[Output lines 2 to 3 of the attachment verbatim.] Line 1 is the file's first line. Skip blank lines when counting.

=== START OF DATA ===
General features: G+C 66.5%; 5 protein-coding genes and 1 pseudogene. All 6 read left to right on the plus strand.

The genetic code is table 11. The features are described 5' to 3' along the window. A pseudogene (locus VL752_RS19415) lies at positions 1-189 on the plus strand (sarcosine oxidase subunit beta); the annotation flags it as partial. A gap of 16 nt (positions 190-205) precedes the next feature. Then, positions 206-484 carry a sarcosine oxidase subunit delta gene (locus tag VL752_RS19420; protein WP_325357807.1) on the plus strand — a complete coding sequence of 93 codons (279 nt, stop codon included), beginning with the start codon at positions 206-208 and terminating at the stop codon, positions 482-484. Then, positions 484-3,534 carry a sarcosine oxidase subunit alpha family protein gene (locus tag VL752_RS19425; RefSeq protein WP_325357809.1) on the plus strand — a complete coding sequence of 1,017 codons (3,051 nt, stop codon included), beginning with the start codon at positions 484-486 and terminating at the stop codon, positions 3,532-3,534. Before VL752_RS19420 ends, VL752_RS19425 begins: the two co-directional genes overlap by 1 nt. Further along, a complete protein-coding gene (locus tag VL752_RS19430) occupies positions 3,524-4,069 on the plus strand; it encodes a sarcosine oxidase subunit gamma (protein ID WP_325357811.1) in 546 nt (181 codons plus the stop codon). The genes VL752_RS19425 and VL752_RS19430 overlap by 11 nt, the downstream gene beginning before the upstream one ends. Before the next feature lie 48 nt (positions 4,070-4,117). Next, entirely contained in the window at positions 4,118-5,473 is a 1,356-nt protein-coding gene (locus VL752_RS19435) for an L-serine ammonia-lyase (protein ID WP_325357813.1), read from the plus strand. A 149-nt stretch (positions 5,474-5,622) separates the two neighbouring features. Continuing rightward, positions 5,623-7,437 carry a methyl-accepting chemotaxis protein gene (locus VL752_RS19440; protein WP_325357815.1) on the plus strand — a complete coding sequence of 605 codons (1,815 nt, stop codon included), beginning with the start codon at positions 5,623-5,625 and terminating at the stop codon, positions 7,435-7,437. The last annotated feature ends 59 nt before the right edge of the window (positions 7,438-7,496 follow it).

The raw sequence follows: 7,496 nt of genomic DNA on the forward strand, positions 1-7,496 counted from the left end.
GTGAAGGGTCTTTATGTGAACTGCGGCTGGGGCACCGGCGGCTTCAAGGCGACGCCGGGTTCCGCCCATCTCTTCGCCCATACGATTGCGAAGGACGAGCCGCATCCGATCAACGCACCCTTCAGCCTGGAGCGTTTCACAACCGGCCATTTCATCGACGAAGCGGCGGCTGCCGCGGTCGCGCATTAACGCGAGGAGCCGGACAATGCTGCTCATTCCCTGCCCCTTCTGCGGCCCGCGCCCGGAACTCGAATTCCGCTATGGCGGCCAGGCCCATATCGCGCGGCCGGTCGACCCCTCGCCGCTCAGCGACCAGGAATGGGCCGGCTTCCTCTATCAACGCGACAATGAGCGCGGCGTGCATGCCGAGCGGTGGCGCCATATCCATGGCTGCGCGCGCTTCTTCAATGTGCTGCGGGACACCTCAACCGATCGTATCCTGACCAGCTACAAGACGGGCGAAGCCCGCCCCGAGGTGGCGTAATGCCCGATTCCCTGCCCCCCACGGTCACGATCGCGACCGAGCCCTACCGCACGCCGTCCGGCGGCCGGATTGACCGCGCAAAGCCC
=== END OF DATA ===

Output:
The genetic code is table 11. The features are described 5' to 3' along the window. A pseudogene (locus VL752_RS19415) lies at positions 1-189 on the plus strand (sarcosine oxidase subunit beta); the annotation flags it as partial. A gap of 16 nt (positions 190-205) precedes the next feature. Then, positions 206-484 carry a sarcosine oxidase subunit delta gene (locus tag VL752_RS19420; protein WP_325357807.1) on the plus strand — a complete coding sequence of 93 codons (279 nt, stop codon included), beginning with the start codon at positions 206-208 and terminating at the stop codon, positions 482-484. Then, positions 484-3,534 carry a sarcosine oxidase subunit alpha family protein gene (locus tag VL752_RS19425; RefSeq protein WP_325357809.1) on the plus strand — a complete coding sequence of 1,017 codons (3,051 nt, stop codon included), beginning with the start codon at positions 484-486 and terminating at the stop codon, positions 3,532-3,534. Before VL752_RS19420 ends, VL752_RS19425 begins: the two co-directional genes overlap by 1 nt. Further along, a complete protein-coding gene (locus tag VL752_RS19430) occupies positions 3,524-4,069 on the plus strand; it encodes a sarcosine oxidase subunit gamma (protein ID WP_325357811.1) in 546 nt (181 codons plus the stop codon). The genes VL752_RS19425 and VL752_RS19430 overlap by 11 nt, the downstream gene beginning before the upstream one ends. Before the next feature lie 48 nt (positions 4,070-4,117). Next, entirely contained in the window at positions 4,118-5,473 is a 1,356-nt protein-coding gene (locus VL752_RS19435) for an L-serine ammonia-lyase (protein ID WP_325357813.1), read from the plus strand. A 149-nt stretch (positions 5,474-5,622) separates the two neighbouring features. Continuing rightward, positions 5,623-7,437 carry a methyl-accepting chemotaxis protein gene (locus VL752_RS19440; protein WP_325357815.1) on the plus strand — a complete coding sequence of 605 codons (1,815 nt, stop codon included), beginning with the start codon at positions 5,623-5,625 and terminating at the stop codon, positions 7,435-7,437. The last annotated feature ends 59 nt before the right edge of the window (positions 7,438-7,496 follow it).

The raw sequence follows: 7,496 nt of genomic DNA on the forward strand, positions 1-7,496 counted from the left end.